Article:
Mio DigiWalker 136
- Compact size, backlit buttons, customisation options
- Poor satellite acquisition, hard to enter destinations, confusing audio prompts
The compact size of this unit doesn't compensate for its poor GPS performance. Not recommended.
Price$ 749.00 (AUD)
Released in February this year, the Mio 136 (a member of the Mio DigiWalker range) is a pocket sized GPS ideal for either in car or outdoor use. Unlike larger and bulkier models, such as the GARMIN StreetPilot c320, the Mio 136 has the form factor of a PDA and can be used as both a fully-featured GPS navigator and a music player.
Unfortunately, this extra capability did not compensate for the poor performance of the GPS itself. By far the biggest issue we had with the Mio 136 was its satellite acquisition. On all our test drives, the unit took 2 to 3 minutes to acquire a location and would inexplicably lose the signal at various points on the journey. We recommend purchasing the antenna for this device, which can be added to the receiver to improve the signal reception.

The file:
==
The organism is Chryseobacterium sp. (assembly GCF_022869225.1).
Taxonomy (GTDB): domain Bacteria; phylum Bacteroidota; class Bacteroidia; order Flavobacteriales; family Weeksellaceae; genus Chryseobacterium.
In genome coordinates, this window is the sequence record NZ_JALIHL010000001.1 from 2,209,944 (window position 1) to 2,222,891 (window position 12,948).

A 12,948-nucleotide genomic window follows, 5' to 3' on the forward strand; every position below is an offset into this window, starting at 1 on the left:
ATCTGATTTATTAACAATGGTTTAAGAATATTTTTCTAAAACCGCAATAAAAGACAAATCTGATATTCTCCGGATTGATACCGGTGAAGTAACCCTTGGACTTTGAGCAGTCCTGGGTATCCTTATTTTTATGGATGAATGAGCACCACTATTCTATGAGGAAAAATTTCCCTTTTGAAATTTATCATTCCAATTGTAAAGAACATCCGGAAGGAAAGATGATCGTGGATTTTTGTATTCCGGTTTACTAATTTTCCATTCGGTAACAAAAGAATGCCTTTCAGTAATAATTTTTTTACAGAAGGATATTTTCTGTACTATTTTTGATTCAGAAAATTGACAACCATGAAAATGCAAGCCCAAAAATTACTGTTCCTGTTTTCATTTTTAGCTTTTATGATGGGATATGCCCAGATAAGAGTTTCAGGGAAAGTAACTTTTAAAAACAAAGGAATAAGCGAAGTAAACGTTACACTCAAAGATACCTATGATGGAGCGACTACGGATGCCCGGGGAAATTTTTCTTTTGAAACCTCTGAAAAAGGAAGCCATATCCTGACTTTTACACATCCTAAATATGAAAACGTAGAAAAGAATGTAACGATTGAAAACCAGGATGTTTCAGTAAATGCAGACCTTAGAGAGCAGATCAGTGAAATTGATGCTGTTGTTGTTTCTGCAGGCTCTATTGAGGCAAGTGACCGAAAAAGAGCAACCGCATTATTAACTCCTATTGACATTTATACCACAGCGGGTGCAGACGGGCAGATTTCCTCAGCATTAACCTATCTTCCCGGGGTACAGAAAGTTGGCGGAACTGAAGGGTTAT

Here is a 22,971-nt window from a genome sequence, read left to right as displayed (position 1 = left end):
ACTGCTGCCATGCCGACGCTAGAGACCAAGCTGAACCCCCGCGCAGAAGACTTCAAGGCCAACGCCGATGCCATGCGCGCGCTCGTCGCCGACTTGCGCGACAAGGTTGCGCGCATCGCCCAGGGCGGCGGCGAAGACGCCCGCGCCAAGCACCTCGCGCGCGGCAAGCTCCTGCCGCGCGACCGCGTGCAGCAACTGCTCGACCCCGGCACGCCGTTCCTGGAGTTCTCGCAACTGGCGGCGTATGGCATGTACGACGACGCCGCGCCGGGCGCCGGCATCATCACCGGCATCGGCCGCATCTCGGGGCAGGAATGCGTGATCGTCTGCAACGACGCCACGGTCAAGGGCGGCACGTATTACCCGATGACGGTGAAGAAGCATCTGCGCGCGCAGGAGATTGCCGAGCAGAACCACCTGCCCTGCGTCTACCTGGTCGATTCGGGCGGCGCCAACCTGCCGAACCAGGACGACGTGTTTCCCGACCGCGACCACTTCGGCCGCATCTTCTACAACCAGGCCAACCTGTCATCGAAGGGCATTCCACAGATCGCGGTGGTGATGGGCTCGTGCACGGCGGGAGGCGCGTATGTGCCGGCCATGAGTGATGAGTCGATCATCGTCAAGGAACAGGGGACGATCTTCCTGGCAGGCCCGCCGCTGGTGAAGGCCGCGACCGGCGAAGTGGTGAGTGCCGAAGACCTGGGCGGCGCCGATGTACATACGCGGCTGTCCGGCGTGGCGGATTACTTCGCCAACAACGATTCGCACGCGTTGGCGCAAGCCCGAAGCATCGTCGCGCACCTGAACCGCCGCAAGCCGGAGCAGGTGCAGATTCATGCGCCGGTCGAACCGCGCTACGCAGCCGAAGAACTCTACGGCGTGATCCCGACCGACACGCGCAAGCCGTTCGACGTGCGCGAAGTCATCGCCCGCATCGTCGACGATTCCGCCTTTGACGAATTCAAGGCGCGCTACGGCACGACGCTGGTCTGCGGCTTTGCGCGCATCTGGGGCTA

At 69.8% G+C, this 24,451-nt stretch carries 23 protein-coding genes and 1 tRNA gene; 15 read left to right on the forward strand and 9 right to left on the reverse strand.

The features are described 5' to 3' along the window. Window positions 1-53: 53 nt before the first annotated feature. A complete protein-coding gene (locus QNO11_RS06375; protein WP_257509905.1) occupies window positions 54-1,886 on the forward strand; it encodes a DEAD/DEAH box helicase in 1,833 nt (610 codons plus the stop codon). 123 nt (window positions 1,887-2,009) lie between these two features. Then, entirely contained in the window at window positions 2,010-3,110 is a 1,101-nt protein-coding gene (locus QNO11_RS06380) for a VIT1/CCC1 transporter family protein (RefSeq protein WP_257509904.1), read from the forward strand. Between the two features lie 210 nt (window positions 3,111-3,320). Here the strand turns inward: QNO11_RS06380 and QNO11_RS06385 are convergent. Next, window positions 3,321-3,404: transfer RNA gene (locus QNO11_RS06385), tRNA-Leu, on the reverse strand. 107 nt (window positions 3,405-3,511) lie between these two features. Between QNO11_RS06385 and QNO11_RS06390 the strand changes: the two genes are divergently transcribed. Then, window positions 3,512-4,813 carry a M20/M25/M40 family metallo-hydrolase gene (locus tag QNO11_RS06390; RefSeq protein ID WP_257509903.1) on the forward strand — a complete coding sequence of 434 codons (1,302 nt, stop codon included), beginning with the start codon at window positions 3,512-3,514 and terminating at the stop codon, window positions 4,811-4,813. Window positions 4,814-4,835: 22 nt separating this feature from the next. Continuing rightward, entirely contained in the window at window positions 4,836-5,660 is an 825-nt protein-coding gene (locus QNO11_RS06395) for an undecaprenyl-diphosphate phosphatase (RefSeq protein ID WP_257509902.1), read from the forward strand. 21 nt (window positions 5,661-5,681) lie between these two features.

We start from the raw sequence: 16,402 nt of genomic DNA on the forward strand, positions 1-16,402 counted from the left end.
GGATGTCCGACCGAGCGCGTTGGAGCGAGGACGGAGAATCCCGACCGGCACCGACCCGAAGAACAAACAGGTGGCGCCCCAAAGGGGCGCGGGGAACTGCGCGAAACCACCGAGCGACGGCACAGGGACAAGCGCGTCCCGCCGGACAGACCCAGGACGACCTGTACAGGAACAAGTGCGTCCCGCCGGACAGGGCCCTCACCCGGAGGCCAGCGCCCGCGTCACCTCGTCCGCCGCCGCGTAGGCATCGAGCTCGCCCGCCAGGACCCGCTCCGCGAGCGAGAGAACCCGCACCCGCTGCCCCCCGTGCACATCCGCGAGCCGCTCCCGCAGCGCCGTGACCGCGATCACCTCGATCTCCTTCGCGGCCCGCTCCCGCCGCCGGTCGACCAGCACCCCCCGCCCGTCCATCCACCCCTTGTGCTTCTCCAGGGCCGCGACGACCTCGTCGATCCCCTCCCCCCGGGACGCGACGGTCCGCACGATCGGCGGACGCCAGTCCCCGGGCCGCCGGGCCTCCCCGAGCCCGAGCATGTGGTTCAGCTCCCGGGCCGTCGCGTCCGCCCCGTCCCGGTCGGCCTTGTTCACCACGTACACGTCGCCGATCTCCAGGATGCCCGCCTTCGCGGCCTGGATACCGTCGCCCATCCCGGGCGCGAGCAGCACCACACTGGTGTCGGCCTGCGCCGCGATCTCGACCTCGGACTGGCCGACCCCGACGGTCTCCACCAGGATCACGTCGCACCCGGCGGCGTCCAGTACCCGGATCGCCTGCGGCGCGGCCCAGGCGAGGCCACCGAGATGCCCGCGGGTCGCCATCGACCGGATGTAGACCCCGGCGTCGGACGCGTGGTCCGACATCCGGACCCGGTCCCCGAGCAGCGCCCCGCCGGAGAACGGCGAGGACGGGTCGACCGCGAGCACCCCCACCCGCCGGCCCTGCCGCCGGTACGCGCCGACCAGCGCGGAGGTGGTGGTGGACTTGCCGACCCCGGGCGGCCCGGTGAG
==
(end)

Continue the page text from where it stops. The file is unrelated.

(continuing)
The Mio 136 generates a voice prompt to notify drivers before every upcoming turn or change of direction. At times, we found the timing of these audio prompts very confusing--they were either too late or too early, and as a result we missed several turns or took wrong ones. A minor flaw is that unit tells you which direction to turn before the distance is mentioned, meaning that we sometimes already passed turns we were supposed to take. Like other models, the Mio 136 can re-calculate routes if you take a wrong turn or decide to go a different way. Our tests found the device was slow to detect our current position and ascertain that we were on a different route or off track.